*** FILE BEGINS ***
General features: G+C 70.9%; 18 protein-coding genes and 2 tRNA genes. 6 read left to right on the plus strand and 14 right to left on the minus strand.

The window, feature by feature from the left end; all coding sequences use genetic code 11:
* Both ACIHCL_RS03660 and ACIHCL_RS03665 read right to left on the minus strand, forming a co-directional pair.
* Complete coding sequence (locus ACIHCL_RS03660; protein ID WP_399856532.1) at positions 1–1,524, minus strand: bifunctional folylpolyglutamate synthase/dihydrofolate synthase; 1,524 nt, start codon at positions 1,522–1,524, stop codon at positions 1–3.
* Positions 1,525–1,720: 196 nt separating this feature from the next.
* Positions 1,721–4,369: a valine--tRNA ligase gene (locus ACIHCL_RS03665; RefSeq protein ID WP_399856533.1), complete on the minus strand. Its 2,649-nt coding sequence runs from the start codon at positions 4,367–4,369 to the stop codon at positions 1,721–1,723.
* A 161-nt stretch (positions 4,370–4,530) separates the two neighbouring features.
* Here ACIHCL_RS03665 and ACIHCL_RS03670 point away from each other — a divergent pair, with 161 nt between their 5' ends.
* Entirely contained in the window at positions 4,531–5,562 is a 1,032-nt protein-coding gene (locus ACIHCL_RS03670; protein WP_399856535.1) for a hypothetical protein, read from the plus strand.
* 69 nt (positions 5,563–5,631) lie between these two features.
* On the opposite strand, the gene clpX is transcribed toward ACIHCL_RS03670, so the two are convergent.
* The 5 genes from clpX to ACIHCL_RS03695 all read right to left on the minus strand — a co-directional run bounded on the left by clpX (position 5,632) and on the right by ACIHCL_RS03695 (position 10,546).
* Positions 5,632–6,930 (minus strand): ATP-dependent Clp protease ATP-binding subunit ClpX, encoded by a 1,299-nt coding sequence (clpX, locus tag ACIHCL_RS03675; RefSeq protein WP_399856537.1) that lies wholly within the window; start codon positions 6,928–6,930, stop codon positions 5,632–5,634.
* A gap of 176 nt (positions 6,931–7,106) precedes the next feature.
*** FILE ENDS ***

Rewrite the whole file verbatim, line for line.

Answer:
General features: G+C 70.9%; 18 protein-coding genes and 2 tRNA genes. 6 read left to right on the plus strand and 14 right to left on the minus strand.

The window, feature by feature from the left end; all coding sequences use genetic code 11:
* Both ACIHCL_RS03660 and ACIHCL_RS03665 read right to left on the minus strand, forming a co-directional pair.
* Complete coding sequence (locus ACIHCL_RS03660; protein ID WP_399856532.1) at positions 1–1,524, minus strand: bifunctional folylpolyglutamate synthase/dihydrofolate synthase; 1,524 nt, start codon at positions 1,522–1,524, stop codon at positions 1–3.
* Positions 1,525–1,720: 196 nt separating this feature from the next.
* Positions 1,721–4,369: a valine--tRNA ligase gene (locus ACIHCL_RS03665; RefSeq protein ID WP_399856533.1), complete on the minus strand. Its 2,649-nt coding sequence runs from the start codon at positions 4,367–4,369 to the stop codon at positions 1,721–1,723.
* A 161-nt stretch (positions 4,370–4,530) separates the two neighbouring features.
* Here ACIHCL_RS03665 and ACIHCL_RS03670 point away from each other — a divergent pair, with 161 nt between their 5' ends.
* Entirely contained in the window at positions 4,531–5,562 is a 1,032-nt protein-coding gene (locus ACIHCL_RS03670; protein WP_399856535.1) for a hypothetical protein, read from the plus strand.
* 69 nt (positions 5,563–5,631) lie between these two features.
* On the opposite strand, the gene clpX is transcribed toward ACIHCL_RS03670, so the two are convergent.
* The 5 genes from clpX to ACIHCL_RS03695 all read right to left on the minus strand — a co-directional run bounded on the left by clpX (position 5,632) and on the right by ACIHCL_RS03695 (position 10,546).
* Positions 5,632–6,930 (minus strand): ATP-dependent Clp protease ATP-binding subunit ClpX, encoded by a 1,299-nt coding sequence (clpX, locus tag ACIHCL_RS03675; RefSeq protein WP_399856537.1) that lies wholly within the window; start codon positions 6,928–6,930, stop codon positions 5,632–5,634.
* A gap of 176 nt (positions 6,931–7,106) precedes the next feature.